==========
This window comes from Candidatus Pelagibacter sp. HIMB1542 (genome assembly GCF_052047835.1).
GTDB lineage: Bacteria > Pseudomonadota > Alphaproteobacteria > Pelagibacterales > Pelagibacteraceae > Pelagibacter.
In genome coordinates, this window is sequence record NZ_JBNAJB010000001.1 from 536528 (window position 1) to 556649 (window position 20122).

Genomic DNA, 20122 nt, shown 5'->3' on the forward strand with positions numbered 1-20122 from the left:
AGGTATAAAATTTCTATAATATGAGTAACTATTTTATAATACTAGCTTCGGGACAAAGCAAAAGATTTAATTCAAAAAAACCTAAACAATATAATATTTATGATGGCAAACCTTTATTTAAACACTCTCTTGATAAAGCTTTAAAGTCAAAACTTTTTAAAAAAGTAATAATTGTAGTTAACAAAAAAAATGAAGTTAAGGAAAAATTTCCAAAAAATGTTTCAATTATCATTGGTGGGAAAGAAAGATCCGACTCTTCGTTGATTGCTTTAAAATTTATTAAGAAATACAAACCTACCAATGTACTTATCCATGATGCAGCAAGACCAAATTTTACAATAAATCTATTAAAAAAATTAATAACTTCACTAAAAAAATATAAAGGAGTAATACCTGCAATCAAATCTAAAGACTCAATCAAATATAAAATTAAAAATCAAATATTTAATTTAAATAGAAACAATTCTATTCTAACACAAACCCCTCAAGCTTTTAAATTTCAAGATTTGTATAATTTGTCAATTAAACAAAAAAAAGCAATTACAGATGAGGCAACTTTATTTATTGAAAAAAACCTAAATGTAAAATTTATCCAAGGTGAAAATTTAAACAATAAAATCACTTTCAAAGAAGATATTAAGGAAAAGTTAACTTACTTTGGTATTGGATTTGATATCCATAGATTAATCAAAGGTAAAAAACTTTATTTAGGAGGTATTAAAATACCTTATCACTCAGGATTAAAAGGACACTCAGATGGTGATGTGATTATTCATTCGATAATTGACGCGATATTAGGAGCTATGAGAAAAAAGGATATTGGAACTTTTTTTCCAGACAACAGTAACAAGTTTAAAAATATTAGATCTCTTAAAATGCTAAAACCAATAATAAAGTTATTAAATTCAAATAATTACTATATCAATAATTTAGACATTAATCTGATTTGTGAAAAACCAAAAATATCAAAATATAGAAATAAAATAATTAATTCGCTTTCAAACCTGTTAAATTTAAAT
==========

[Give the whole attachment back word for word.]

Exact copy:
This window comes from Candidatus Pelagibacter sp. HIMB1542 (genome assembly GCF_052047835.1).
GTDB lineage: Bacteria > Pseudomonadota > Alphaproteobacteria > Pelagibacterales > Pelagibacteraceae > Pelagibacter.
In genome coordinates, this window is sequence record NZ_JBNAJB010000001.1 from 536528 (window position 1) to 556649 (window position 20122).

Genomic DNA, 20122 nt, shown 5'->3' on the forward strand with positions numbered 1-20122 from the left:
AGGTATAAAATTTCTATAATATGAGTAACTATTTTATAATACTAGCTTCGGGACAAAGCAAAAGATTTAATTCAAAAAAACCTAAACAATATAATATTTATGATGGCAAACCTTTATTTAAACACTCTCTTGATAAAGCTTTAAAGTCAAAACTTTTTAAAAAAGTAATAATTGTAGTTAACAAAAAAAATGAAGTTAAGGAAAAATTTCCAAAAAATGTTTCAATTATCATTGGTGGGAAAGAAAGATCCGACTCTTCGTTGATTGCTTTAAAATTTATTAAGAAATACAAACCTACCAATGTACTTATCCATGATGCAGCAAGACCAAATTTTACAATAAATCTATTAAAAAAATTAATAACTTCACTAAAAAAATATAAAGGAGTAATACCTGCAATCAAATCTAAAGACTCAATCAAATATAAAATTAAAAATCAAATATTTAATTTAAATAGAAACAATTCTATTCTAACACAAACCCCTCAAGCTTTTAAATTTCAAGATTTGTATAATTTGTCAATTAAACAAAAAAAAGCAATTACAGATGAGGCAACTTTATTTATTGAAAAAAACCTAAATGTAAAATTTATCCAAGGTGAAAATTTAAACAATAAAATCACTTTCAAAGAAGATATTAAGGAAAAGTTAACTTACTTTGGTATTGGATTTGATATCCATAGATTAATCAAAGGTAAAAAACTTTATTTAGGAGGTATTAAAATACCTTATCACTCAGGATTAAAAGGACACTCAGATGGTGATGTGATTATTCATTCGATAATTGACGCGATATTAGGAGCTATGAGAAAAAAGGATATTGGAACTTTTTTTCCAGACAACAGTAACAAGTTTAAAAATATTAGATCTCTTAAAATGCTAAAACCAATAATAAAGTTATTAAATTCAAATAATTACTATATCAATAATTTAGACATTAATCTGATTTGTGAAAAACCAAAAATATCAAAATATAGAAATAAAATAATTAATTCGCTTTCAAACCTGTTAAATTTAAAT